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TuneIn | Science and Medicine

TED Audio Collective


Location:

United States

Language:

English


Episodes

How COVID-19 transformed the future of medicine | Daniel Kraft

5/10/2021
The pandemic forced the world to work together like never before and, with unprecedented speed, bore a new age of health and medical innovation. Physician-scientist Daniel Kraft explains how breakthroughs and advancements like AI-infused antiviral discoveries and laboratory-level diagnostic tools accessible via smartphones are paving the way for a more democratized, connected and data-driven future of medicine and personalized care.

Duration:00:16:20

How your memory works -- and why forgetting is totally OK | Lisa Genova

4/21/2021
Have you ever misplaced something you were just holding? Completely blanked on a famous actor's name? Walked into a room and immediately forgot why? Neuroscientist Lisa Genova digs into two types of memory failures we regularly experience -- and reassures us that forgetting is totally normal. Stay tuned for a conversation with TED science curator David Biello, where Genova describes the difference between common moments of forgetting and possible signs of Alzheimer's, debunks a widespread...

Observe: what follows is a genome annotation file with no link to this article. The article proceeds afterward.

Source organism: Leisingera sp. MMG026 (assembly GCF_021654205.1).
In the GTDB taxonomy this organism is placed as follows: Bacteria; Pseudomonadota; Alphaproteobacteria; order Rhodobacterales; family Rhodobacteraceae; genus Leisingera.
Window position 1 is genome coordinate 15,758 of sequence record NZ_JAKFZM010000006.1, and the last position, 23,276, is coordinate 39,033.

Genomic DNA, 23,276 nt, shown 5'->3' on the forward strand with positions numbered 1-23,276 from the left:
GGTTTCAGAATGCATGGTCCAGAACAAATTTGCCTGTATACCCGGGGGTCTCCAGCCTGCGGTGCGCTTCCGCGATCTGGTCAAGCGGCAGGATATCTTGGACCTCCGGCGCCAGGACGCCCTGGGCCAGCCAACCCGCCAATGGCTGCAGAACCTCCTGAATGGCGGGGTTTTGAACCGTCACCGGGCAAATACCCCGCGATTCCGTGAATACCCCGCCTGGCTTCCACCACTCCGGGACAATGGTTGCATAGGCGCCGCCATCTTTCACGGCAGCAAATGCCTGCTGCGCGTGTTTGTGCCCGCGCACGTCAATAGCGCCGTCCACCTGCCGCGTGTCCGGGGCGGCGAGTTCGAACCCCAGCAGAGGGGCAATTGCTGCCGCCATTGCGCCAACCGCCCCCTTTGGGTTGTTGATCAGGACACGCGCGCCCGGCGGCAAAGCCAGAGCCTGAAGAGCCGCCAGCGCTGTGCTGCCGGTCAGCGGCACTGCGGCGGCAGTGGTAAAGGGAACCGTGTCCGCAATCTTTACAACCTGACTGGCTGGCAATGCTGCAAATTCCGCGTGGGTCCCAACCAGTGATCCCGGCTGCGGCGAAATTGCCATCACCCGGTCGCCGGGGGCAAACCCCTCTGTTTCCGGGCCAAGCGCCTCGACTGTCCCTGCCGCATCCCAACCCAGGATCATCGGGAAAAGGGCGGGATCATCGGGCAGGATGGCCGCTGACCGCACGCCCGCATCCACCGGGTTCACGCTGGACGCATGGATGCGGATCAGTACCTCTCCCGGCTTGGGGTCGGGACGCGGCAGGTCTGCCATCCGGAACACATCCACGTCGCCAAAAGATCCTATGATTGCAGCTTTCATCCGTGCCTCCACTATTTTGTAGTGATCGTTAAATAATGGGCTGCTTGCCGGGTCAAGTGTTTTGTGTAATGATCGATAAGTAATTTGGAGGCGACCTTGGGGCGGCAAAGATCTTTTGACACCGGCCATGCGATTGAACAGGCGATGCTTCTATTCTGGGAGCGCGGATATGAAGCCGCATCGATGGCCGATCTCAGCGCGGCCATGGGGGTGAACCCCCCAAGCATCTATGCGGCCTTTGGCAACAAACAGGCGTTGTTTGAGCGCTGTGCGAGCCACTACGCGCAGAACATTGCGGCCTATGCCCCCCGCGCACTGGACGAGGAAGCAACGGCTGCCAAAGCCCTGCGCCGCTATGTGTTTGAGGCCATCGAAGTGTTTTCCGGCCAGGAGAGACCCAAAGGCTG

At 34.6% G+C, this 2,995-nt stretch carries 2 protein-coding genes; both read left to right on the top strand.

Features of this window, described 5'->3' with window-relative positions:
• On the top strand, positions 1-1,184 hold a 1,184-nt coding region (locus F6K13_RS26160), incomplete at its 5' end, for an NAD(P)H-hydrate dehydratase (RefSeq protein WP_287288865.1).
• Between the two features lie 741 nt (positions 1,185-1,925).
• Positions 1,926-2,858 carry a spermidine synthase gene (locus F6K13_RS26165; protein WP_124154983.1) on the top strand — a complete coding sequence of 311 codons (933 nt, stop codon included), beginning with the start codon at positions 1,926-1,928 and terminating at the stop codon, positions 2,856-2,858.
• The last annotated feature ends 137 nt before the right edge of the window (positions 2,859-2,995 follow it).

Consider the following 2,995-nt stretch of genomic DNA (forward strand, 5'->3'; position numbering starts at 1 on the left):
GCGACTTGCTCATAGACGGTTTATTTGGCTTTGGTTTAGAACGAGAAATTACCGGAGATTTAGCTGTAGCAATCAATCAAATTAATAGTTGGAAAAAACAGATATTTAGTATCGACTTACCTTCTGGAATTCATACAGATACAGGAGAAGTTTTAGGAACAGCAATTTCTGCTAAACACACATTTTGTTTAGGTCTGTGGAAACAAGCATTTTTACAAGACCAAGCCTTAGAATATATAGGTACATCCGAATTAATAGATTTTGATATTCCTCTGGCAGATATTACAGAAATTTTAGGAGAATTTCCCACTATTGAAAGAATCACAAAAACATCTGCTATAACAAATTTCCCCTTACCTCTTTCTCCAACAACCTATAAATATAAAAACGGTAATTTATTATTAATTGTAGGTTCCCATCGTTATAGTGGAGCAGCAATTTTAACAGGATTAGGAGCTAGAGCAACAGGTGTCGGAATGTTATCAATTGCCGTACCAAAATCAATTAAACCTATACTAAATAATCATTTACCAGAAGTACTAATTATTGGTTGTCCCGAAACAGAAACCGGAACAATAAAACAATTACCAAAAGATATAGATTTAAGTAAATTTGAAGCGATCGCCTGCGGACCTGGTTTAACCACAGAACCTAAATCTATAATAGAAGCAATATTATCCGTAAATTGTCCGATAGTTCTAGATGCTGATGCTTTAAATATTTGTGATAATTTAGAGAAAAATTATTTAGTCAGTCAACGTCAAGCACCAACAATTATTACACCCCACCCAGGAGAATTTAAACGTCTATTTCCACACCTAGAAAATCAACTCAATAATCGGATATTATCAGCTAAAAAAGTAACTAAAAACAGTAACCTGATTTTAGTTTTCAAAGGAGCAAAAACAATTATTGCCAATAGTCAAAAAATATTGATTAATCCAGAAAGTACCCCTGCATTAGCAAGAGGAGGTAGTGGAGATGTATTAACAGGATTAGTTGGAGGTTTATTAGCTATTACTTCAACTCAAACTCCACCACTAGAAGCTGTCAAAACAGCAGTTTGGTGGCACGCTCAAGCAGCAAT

Duration:00:23:59

The hidden history found in your teeth | Carolyn Freiwald

2/12/2021
Your teeth carry secrets: centuries of history about your ancestors, from where they lived to what they ate and where they traveled. Bioarchaeologist Carolyn Freiwald traces the story of human migration across the Americas -- from Mayan royalty and Belizean buccaneers to rural Appalachian farmers -- to illustrate what ancient teeth can reveal about you.

Duration:00:11:02

The promise of quantum computers | Matt Langione